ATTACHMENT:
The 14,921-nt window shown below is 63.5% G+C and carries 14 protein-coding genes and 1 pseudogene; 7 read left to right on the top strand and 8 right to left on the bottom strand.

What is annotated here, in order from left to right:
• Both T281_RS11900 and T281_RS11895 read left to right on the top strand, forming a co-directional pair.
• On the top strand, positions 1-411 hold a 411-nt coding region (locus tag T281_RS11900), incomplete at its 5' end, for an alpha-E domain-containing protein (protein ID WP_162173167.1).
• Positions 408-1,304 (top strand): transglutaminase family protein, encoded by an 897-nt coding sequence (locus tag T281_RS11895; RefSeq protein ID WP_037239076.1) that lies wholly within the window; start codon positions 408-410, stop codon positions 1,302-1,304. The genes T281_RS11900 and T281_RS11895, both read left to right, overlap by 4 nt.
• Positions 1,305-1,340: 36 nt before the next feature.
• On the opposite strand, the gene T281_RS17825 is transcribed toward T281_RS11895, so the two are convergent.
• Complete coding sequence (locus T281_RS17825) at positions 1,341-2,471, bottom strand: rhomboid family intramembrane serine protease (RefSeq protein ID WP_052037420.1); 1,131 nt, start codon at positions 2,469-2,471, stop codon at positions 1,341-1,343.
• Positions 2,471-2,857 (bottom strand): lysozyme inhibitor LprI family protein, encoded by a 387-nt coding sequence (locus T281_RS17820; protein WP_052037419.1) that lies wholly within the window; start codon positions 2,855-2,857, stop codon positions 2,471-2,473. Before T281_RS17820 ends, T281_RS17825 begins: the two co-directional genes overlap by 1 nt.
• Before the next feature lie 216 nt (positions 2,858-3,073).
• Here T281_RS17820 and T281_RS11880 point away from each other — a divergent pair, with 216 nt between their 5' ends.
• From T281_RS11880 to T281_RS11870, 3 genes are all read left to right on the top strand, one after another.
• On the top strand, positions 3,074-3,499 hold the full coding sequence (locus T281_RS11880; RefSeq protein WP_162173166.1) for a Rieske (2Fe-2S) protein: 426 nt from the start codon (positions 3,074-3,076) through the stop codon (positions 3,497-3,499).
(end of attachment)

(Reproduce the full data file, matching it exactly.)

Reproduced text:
The 14,921-nt window shown below is 63.5% G+C and carries 14 protein-coding genes and 1 pseudogene; 7 read left to right on the top strand and 8 right to left on the bottom strand.

What is annotated here, in order from left to right:
• Both T281_RS11900 and T281_RS11895 read left to right on the top strand, forming a co-directional pair.
• On the top strand, positions 1-411 hold a 411-nt coding region (locus tag T281_RS11900), incomplete at its 5' end, for an alpha-E domain-containing protein (protein ID WP_162173167.1).
• Positions 408-1,304 (top strand): transglutaminase family protein, encoded by an 897-nt coding sequence (locus tag T281_RS11895; RefSeq protein ID WP_037239076.1) that lies wholly within the window; start codon positions 408-410, stop codon positions 1,302-1,304. The genes T281_RS11900 and T281_RS11895, both read left to right, overlap by 4 nt.
• Positions 1,305-1,340: 36 nt before the next feature.
• On the opposite strand, the gene T281_RS17825 is transcribed toward T281_RS11895, so the two are convergent.
• Complete coding sequence (locus T281_RS17825) at positions 1,341-2,471, bottom strand: rhomboid family intramembrane serine protease (RefSeq protein ID WP_052037420.1); 1,131 nt, start codon at positions 2,469-2,471, stop codon at positions 1,341-1,343.
• Positions 2,471-2,857 (bottom strand): lysozyme inhibitor LprI family protein, encoded by a 387-nt coding sequence (locus T281_RS17820; protein WP_052037419.1) that lies wholly within the window; start codon positions 2,855-2,857, stop codon positions 2,471-2,473. Before T281_RS17820 ends, T281_RS17825 begins: the two co-directional genes overlap by 1 nt.
• Before the next feature lie 216 nt (positions 2,858-3,073).
• Here T281_RS17820 and T281_RS11880 point away from each other — a divergent pair, with 216 nt between their 5' ends.
• From T281_RS11880 to T281_RS11870, 3 genes are all read left to right on the top strand, one after another.
• On the top strand, positions 3,074-3,499 hold the full coding sequence (locus T281_RS11880; RefSeq protein WP_162173166.1) for a Rieske (2Fe-2S) protein: 426 nt from the start codon (positions 3,074-3,076) through the stop codon (positions 3,497-3,499).